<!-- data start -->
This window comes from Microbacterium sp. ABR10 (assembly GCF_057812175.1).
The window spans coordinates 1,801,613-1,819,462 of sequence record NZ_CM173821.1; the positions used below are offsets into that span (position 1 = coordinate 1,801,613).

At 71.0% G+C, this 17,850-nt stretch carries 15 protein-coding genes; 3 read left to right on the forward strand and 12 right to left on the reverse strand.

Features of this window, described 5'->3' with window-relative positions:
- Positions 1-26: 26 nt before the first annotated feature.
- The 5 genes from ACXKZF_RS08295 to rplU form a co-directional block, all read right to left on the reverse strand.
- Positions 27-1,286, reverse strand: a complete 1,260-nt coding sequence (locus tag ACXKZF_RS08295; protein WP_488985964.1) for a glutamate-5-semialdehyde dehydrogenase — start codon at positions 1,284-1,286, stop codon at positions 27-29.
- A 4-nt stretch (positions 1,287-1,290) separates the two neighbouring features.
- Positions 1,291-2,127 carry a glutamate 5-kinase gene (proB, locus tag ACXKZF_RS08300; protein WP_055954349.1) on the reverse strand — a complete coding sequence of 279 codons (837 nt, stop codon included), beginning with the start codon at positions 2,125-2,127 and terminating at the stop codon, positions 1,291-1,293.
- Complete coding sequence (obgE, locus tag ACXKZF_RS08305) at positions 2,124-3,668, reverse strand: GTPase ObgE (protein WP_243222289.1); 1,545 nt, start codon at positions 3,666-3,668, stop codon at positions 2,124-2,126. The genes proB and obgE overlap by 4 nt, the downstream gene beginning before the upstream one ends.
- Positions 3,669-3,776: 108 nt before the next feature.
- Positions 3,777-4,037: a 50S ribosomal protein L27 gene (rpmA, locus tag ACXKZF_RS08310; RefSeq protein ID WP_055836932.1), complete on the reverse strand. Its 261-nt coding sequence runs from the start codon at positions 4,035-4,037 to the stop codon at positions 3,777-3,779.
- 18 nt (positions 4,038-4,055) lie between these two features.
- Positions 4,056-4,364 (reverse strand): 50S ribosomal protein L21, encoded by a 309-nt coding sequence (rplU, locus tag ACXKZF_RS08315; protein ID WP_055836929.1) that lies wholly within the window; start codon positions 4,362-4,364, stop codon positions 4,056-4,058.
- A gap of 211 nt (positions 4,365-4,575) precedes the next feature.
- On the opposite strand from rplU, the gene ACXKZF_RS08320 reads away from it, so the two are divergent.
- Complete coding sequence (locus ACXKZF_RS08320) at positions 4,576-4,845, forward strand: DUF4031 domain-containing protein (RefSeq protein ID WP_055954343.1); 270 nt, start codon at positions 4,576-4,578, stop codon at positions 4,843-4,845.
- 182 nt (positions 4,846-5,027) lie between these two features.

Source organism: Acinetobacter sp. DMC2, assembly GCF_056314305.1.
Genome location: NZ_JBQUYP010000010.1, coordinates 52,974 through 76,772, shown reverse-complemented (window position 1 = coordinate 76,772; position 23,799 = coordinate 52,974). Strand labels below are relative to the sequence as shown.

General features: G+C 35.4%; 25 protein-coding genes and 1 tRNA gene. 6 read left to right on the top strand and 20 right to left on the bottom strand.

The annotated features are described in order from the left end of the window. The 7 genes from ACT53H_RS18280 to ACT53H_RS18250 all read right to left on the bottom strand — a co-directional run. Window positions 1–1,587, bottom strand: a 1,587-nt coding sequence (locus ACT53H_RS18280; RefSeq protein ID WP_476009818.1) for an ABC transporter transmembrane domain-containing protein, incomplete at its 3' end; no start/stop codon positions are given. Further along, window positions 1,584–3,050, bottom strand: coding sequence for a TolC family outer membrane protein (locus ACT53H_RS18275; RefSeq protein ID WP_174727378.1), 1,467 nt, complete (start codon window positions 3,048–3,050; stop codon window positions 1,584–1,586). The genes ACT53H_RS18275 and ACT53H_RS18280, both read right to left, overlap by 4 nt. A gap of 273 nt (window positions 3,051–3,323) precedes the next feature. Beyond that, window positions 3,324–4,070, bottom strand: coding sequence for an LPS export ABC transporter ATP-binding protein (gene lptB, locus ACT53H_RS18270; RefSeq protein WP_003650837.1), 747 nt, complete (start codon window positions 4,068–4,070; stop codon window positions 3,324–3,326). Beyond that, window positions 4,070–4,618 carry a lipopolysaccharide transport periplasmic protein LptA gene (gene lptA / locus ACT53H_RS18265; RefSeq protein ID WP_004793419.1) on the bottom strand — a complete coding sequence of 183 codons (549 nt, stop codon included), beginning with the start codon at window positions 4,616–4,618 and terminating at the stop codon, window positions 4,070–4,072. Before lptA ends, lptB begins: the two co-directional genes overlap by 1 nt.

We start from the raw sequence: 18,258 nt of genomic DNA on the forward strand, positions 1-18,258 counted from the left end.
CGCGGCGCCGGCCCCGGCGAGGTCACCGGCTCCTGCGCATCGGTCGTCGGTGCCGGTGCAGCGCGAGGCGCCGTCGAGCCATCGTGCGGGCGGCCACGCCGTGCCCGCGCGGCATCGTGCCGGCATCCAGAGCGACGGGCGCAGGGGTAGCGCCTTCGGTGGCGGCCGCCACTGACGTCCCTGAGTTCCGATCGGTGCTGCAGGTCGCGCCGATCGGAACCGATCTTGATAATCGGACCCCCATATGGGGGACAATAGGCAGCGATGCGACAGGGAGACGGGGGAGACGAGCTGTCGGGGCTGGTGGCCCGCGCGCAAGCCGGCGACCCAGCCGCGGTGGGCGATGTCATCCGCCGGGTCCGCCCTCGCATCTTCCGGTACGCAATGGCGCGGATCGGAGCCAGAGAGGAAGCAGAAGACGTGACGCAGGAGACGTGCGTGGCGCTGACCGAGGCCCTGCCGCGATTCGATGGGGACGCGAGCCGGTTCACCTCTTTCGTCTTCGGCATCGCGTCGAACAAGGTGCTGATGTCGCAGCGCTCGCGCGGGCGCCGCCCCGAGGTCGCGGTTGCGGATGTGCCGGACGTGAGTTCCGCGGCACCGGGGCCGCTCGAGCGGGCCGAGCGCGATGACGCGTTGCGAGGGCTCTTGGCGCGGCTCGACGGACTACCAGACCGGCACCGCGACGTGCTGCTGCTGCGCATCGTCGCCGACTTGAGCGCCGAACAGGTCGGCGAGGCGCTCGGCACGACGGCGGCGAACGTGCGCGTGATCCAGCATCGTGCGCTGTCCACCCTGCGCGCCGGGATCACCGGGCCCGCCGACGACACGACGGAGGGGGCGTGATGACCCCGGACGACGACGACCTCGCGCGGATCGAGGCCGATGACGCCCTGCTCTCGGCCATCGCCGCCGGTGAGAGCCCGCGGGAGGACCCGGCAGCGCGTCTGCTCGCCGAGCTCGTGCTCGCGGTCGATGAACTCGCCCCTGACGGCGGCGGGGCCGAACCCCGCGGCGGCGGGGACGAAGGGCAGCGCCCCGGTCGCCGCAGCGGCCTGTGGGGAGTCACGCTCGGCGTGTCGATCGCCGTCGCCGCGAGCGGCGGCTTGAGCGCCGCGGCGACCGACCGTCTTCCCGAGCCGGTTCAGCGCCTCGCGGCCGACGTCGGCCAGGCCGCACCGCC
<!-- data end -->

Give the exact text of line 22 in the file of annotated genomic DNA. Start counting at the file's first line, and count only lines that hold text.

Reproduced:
The annotated features are described in order from the left end of the window. The 7 genes from ACT53H_RS18280 to ACT53H_RS18250 all read right to left on the bottom strand — a co-directional run. Window positions 1–1,587, bottom strand: a 1,587-nt coding sequence (locus ACT53H_RS18280; RefSeq protein ID WP_476009818.1) for an ABC transporter transmembrane domain-containing protein, incomplete at its 3' end; no start/stop codon positions are given. Further along, window positions 1,584–3,050, bottom strand: coding sequence for a TolC family outer membrane protein (locus ACT53H_RS18275; RefSeq protein ID WP_174727378.1), 1,467 nt, complete (start codon window positions 3,048–3,050; stop codon window positions 1,584–1,586). The genes ACT53H_RS18275 and ACT53H_RS18280, both read right to left, overlap by 4 nt. A gap of 273 nt (window positions 3,051–3,323) precedes the next feature. Beyond that, window positions 3,324–4,070, bottom strand: coding sequence for an LPS export ABC transporter ATP-binding protein (gene lptB, locus ACT53H_RS18270; RefSeq protein WP_003650837.1), 747 nt, complete (start codon window positions 4,068–4,070; stop codon window positions 3,324–3,326). Beyond that, window positions 4,070–4,618 carry a lipopolysaccharide transport periplasmic protein LptA gene (gene lptA / locus ACT53H_RS18265; RefSeq protein ID WP_004793419.1) on the bottom strand — a complete coding sequence of 183 codons (549 nt, stop codon included), beginning with the start codon at window positions 4,616–4,618 and terminating at the stop codon, window positions 4,070–4,072. Before lptA ends, lptB begins: the two co-directional genes overlap by 1 nt.